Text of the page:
I used to work at the Harris Country Juvenile Detention Center, so I was accustomed to making art with children in crisis and to working in intense situations. Nevertheless, I wasn't prepared for the emotional ups and downs I felt when working with children beset by serious illness. I also wasn't prepared for the grief and anxiety I felt for their parents.

Shifting emotional energy
The creative process has always been my passion, and I'm amazed at how quickly the simple process of making art can shift emotional energies.

It doesn't matter whether it's painting, drawing, writing, dancing, making music, shooting photography or cooking. Whatever creative activity takes you out of yourself for a time will work.

AR Graphic 4.jpgIf you had to design a space that appealed to a 5-year-old as well as a 25-year-old, what would it look like?

That is exactly the question architects, patients, volunteers and parents have worked to answer for the past year about the renovation of MD Anderson Children's Cancer Hospital.

Along the way, they've learned that having access to an abundance of electrical outlets is as important as hot coffee. Primary colors aren't as kid-friendly as originally thought.

Inpatient rooms should be equipped with more storage, and sicker patients want a quiet space to wait separate from healthier patients. In addition, young adults want their own unique area to hang out with peers.

Architects partnered with parents and patients to get the new pediatric floor design right, meeting with the hospital's Adolescent and Young Adult (AYA) Advisory Council and Family Advisory Council to get feedback on plans and concepts.

A bedside perspective

Lymphoma survivor Greg Alquiza, 25, voiced his suggestions for the new pediatric inpatient floor to architects at the AYA Advisory Council meeting in June 2011.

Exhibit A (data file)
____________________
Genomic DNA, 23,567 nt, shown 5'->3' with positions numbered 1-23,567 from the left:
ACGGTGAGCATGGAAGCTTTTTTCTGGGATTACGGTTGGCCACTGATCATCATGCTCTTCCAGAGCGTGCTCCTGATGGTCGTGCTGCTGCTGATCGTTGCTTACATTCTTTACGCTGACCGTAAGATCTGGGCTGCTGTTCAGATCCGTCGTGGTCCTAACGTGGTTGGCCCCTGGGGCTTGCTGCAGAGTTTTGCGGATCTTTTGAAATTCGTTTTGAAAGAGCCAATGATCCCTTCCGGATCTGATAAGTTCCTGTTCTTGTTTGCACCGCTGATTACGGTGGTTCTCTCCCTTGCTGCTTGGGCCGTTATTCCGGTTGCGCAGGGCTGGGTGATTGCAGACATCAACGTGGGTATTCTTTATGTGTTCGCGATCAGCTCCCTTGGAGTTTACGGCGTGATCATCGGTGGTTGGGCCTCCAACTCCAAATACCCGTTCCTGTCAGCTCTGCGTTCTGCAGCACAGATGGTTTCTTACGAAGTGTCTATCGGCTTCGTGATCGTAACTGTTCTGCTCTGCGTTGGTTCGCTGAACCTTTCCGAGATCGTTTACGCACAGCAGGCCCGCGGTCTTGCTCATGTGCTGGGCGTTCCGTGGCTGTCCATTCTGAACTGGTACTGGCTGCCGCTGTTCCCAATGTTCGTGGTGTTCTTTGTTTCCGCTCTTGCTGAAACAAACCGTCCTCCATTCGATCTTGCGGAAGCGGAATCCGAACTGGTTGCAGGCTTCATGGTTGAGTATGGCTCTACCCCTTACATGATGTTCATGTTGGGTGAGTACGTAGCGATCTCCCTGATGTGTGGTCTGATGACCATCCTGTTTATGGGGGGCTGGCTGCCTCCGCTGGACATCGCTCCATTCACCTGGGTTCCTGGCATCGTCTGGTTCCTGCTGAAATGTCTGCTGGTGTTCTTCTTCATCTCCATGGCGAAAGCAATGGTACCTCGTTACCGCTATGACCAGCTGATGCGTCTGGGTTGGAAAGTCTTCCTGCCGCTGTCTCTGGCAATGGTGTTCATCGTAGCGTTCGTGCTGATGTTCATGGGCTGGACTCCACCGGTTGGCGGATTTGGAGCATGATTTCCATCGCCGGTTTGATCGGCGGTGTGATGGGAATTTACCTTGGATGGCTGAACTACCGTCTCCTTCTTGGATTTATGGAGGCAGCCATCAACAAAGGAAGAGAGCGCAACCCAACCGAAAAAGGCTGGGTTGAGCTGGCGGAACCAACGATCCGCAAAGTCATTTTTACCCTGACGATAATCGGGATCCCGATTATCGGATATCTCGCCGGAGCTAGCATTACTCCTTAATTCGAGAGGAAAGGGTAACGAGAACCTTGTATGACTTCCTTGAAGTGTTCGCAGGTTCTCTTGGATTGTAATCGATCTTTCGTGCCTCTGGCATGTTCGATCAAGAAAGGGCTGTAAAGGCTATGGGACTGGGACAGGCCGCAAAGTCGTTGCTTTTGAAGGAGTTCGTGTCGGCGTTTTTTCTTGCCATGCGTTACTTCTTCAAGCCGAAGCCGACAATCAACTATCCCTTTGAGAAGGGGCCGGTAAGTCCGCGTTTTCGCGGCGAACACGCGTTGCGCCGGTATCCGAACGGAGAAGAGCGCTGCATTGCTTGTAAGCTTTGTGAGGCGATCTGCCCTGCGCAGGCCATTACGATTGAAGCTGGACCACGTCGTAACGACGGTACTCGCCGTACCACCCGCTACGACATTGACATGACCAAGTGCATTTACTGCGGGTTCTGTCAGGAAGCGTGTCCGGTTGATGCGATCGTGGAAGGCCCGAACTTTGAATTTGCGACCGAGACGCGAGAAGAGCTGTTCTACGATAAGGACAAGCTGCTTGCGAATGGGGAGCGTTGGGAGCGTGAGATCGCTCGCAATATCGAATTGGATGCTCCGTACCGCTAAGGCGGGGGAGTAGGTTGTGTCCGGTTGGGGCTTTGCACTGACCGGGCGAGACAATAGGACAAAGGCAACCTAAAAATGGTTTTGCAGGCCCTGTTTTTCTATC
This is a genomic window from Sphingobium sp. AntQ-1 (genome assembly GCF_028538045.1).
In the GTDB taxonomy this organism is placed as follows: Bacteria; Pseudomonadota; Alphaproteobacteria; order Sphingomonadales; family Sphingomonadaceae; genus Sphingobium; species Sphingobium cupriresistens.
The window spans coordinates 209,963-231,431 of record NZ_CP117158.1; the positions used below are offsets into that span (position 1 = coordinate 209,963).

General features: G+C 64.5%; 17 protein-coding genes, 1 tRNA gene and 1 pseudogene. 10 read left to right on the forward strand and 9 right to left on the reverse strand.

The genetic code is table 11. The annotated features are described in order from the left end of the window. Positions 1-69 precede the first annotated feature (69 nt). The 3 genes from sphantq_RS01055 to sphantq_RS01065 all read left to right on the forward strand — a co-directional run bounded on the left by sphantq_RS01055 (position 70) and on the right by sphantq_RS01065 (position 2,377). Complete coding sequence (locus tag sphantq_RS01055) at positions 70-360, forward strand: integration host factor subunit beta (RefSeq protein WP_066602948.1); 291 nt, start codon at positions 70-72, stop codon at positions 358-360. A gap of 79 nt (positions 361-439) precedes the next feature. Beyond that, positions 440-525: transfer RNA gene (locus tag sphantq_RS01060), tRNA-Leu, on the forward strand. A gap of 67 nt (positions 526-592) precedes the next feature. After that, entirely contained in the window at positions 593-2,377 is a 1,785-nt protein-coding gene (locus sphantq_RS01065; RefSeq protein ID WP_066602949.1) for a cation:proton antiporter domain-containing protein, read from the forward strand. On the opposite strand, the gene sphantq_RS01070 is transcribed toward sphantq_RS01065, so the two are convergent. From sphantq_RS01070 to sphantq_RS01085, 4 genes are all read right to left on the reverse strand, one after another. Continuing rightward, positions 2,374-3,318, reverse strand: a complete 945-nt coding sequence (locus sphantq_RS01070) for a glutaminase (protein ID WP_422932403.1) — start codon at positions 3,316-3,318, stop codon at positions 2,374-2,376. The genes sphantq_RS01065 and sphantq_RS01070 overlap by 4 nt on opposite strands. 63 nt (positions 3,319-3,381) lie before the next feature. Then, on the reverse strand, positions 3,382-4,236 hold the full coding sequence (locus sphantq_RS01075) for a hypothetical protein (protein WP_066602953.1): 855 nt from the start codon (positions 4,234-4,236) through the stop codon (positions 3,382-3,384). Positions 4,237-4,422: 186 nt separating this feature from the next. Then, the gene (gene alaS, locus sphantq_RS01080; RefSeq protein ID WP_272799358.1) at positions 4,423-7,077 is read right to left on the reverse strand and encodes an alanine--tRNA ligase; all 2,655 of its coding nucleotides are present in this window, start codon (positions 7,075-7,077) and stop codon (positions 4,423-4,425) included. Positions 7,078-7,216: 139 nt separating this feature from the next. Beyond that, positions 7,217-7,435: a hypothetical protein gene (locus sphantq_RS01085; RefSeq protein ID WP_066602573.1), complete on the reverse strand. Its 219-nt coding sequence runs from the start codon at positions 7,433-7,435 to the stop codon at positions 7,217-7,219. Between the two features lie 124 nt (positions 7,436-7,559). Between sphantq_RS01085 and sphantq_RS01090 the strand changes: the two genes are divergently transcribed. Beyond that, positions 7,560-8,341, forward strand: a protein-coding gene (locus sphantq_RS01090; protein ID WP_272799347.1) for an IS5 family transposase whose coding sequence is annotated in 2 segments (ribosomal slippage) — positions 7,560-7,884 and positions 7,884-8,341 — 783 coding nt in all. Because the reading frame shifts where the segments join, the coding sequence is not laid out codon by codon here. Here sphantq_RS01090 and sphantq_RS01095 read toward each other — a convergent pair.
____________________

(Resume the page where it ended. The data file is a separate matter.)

"For me, I wanted to see more inspiring stories on the walls about survivors my age," Alquiza says. "It's also important to have creative ceiling décor in the rooms and large artistic structures around the hospital that give patients something else to think about besides their condition."

marybell.jpgWhen Mary Belle Wooddy began volunteering at MD Anderson Children's Cancer Hospital, the five-year survival rate for children with cancer was less than 60%. Wooddy, who has volunteered in the pediatric playroom for 35 years, has seen that survival rate rise to 80% along with a lot of other changes at the hospital.

Now, the 83-year-old resident of the Memorial area in Houston has hung up her blue volunteer jacket at MD Anderson. She's leaving behind hundreds of smiles she has brought to young patients' faces and is taking with her as many memories.

"I don't see myself as anybody special," Wooddy says. "I just hope I have helped the patients and parents a little along the way."

Making a difference
When Wooddy moved to Houston in the 1970s, she was looking for a way to contribute. She soon found that opportunity with her Tri Delta sorority alumni chapter, which had begun a pediatric volunteer program at the Children's Cancer Hospital.

Wooddy recalls that initially when she volunteered, the Children's Cancer Hospital didn't have a playroom designated for children.

"We would purchase toys as a sorority and play with children in the hospital stairwell, while they were waiting on doctor appointments or treatment," she says.

Since then, the importance of play has become a central focus for the children's hospital. With support from MD Anderson Children's Art Project, the Child Life Program was launched and a playroom was built in the pediatric outpatient clinic. Wooddy continued to volunteer and worked alongside child life specialists playing board games and making arts and crafts with the children.